To Buddhist Ananda Guruge, a former Sri Lankan ambassador who teaches at California's Buddhist-affiliated University of the West, "Buddhism makes people responsible for their own fate," and the region's "bad collective karma" explains the disaster. (He did not clarify whether regions that have never experienced destructive tsunamis necessarily have terrific collective karma.)
To Ruth Barrett, a Wiccan high priestess who heads a Wisconsin temple dedicated to the goddess Diana, the disaster was simply a chiropractic problem. It was caused by "Mother Nature stretching — she had a kink in her back and stretched."Interestingly, the religious extremists who advocatethese hard-shelled positions take a different view when the victims of a disaster are closer to home -- in New York, Oklahoma City, or Jerusalem. But not all -- recall the Reverend Jerry Falwell's conclusion that that 9/11 was also part of God's vengeance for gay rights and abortion.
The secular humanists in the audience also have to ask: Were the sixty thousand children who have died in this tsunami disaster so far, and the 400,000+ other children who have lost their parents really old enough to understand, much less deserve, such punishment? Precisely what lessons are we supposed to draw from their capricious fates, other than that we have to prepare more carefully for such disasters,
These extreme fundamentalist interpretations also remind us of J.L. Mackie's conundrum“If God is Good, he’s not God. But if God is God, He's not Good." In other words, if it just so happens that an arbitrary, vindictive, brutal Satan now rules the world, does that necessarily mean that we are obligated to worship Him?
As the 19th century poet John Todhunter put it:
No Cell Phones in Hell?
From the standpoint of “sending us a message,” surely Poseidon must also understand that many of us have cell phones and email. Personally, I have preset my spam filter to let all messages from Absolute Deities pass right on through.
For that matter -- a point that should be of particular interest to the dozens of seismologists and tsunami experts around the globe who received almost instantaneous warnings of the December 26 undersea earthquake's severity, but now say they "just didn't know who to call" -- there are also online telephone directories for all these places – including Banda Aceh, Sri Lanka,numbers of Phuket, Thailand, and TamilNadu, on the southeast coast of India.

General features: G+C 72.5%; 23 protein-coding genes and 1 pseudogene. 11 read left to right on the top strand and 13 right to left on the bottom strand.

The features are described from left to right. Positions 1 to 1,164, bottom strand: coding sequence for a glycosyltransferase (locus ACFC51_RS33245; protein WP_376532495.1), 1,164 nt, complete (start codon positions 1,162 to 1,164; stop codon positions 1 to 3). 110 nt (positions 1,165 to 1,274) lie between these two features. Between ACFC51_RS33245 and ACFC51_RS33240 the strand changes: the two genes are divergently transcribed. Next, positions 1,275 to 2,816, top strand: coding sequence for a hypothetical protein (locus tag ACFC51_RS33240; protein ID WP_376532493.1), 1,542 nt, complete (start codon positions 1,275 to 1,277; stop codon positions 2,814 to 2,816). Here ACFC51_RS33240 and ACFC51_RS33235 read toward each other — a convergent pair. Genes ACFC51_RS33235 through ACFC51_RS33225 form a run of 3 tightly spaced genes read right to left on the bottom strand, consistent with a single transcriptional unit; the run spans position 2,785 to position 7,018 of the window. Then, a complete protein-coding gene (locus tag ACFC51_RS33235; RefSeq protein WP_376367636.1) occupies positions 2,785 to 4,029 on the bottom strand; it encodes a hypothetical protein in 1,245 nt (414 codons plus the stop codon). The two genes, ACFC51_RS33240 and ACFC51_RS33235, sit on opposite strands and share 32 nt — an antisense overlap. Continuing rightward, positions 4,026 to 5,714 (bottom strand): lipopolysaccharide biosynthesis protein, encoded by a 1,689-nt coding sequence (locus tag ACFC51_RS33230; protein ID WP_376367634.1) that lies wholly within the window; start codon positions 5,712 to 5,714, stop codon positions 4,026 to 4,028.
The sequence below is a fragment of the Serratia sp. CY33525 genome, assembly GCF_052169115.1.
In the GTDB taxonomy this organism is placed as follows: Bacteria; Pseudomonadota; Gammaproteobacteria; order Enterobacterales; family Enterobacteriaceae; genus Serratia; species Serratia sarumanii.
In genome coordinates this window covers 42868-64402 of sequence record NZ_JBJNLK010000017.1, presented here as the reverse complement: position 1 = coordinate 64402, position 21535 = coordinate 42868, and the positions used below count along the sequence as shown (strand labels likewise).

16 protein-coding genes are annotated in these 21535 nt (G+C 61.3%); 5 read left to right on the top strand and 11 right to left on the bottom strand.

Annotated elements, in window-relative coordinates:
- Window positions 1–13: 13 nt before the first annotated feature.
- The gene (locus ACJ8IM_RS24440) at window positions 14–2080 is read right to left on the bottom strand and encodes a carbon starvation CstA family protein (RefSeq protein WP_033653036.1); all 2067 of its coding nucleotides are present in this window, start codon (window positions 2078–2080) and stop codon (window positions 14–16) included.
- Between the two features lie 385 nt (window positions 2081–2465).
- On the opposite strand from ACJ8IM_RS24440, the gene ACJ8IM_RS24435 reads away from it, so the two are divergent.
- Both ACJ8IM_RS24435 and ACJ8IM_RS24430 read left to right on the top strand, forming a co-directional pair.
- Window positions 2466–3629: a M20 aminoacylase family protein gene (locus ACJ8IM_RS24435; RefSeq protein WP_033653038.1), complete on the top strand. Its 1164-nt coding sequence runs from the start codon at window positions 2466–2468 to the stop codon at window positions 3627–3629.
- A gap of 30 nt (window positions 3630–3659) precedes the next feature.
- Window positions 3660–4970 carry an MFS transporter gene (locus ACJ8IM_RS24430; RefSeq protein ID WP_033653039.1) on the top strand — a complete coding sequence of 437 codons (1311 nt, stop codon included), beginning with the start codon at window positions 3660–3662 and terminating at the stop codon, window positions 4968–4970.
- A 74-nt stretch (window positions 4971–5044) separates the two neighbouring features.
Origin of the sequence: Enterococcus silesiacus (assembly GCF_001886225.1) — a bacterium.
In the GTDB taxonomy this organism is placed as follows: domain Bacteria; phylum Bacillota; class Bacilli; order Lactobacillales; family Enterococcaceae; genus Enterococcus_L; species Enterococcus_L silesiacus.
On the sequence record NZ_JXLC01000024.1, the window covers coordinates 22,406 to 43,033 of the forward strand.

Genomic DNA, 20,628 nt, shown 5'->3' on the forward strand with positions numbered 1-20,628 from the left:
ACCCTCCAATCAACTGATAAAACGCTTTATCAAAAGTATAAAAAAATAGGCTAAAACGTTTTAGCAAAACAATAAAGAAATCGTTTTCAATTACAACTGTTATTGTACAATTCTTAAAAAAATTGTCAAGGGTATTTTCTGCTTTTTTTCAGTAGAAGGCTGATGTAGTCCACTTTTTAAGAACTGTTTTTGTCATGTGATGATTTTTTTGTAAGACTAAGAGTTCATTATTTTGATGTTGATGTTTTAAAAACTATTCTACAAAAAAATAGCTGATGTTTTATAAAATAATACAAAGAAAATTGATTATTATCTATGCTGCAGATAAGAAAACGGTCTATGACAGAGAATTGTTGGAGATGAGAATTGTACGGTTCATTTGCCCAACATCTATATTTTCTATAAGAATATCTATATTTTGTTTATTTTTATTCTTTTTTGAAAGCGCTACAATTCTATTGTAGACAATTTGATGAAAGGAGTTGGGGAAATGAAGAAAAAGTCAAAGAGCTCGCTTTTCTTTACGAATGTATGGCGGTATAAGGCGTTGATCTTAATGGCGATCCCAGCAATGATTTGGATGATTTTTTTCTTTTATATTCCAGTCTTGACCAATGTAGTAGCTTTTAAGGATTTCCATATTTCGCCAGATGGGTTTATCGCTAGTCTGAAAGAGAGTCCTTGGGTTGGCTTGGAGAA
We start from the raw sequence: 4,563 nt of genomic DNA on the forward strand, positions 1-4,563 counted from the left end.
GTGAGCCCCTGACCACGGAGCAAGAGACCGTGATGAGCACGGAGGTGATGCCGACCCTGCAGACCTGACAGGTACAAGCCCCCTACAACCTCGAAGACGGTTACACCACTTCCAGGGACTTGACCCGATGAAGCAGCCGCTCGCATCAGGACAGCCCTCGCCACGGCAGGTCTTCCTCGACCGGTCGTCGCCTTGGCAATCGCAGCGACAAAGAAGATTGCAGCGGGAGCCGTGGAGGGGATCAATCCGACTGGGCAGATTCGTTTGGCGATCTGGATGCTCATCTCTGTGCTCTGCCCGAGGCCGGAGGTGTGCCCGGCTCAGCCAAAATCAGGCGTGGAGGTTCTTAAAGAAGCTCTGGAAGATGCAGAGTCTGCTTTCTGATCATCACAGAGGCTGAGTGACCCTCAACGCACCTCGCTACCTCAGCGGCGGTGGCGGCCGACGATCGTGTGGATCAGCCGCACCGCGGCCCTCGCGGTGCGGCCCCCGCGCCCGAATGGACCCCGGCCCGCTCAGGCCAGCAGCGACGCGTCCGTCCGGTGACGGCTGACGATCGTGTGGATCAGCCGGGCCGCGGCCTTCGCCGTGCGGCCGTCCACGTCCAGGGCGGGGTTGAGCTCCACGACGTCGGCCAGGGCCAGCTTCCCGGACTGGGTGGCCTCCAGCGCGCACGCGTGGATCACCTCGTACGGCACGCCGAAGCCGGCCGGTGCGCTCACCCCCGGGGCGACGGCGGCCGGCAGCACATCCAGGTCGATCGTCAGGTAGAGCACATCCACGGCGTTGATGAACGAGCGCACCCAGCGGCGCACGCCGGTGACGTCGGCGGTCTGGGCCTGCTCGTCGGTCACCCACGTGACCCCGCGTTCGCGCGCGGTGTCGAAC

Starting from scratch, it recently took two SubmergingMarkets journalists just 15 minutes to locate hundreds of long-distance numbers and Internet addresses for dozens of hospitals, schools, hotels, lawyers, doctors, local businesses, and government offices on the frontlines of the tsunami – not to mention US Embassies, consulates, and military bases.
Evidently all these phone numbers and Internet connections just happened to be busyprecisely when the earthquake struck. That must have prevented all the international experts from getting through.
Perhaps Poseidon was trying to send us a message after all!
© James S. Henry, Submerging Markets™, January 05
Friday, December 10, 2004
Global Growth, Poverty, and Inequality Part I. A Little Christmas Cheer? James S. Henry and Andrew Hellman
The Christmas season is a very special time of year, when Americans, in particular, engage in a veritable month-long orgy of holiday revels and festivities, including eggnog sipping, Santa sitting, package wrapping, neighborhood caroling, tree decorating, menorah lighting, turkey stuffing, and generally speaking, spending, getting, and giving as much as possible, at least with respect to their immediate friends and family.
We certainly don’t wish to question the legitimacy of all these festivities. After all, as this November’s Presidential election has reminded us, ours is surely one of the most powerful, vehement, unapologetic Judeo-Christian empires in world history. Like all other such empires, it has every right to celebrate its triumph while it lasts.
According to the latest opinion surveys, this is indeed an incredibly religious nation, at least if we take Americans at their word. More than 85% of Americans adults consider themselves “Christians,” another 1.5% consider themselves “Jews," 84% pray every week, 81% believe in life after death, 60% believe the Bible is “totally accurate in all its teachings,” 59% support teaching creationism in public schools, and fully 32% -- 70 million people, including 66% of all evangelicals -- would even support a Constitutional Amendment to make Christianity the official US national religion.
In light of all this apparent religious fervor, it is disturbing to read several recent analyses by OXFAM and the UN of certain persistent, grim social realities around the world – and our paltry efforts to redress them. Is the intensity of our religious rhetoric and this season's celebrations just a way of escaping these unpleasant realities?
· According to the UN’s International Labor Organization (December 2004), among those still waiting for economic justice are nearly three-quarters of the world’s population – 4.7 billion people -- who somehow manage to survive on less than $2.50 per day. These include 1.4 billion working poor, half of the 2.8 billion people on the planet who are employed.
· According to the UN’s Food and Agricultural Organization (December 2004), the world’s poor now include at least 852 million people who go to bed hungry each night – an increase of 20 million since 1997. The continuing problem of mass famine has many side-effects – including an estimated 20 million low-birth-rate babies that are born in developing countries each year, and another 5 million children who simply die of malnutrition each year. In some countries, like Bangladesh, half of all children under the age of six are malnourished.
· Overall, for the 5.1 billion residents of low- and middle-income countries, average life expectancy remains about 20-30 percent shorter than the 78 year average that those who live in First World countries now enjoy. By 2015, this will produce a shortfall of some 50 million poor children and several hundred million poor adults. But at least this will help us realize the perhaps otherwise-unachievable “Millennium Development Goals” for poverty reduction.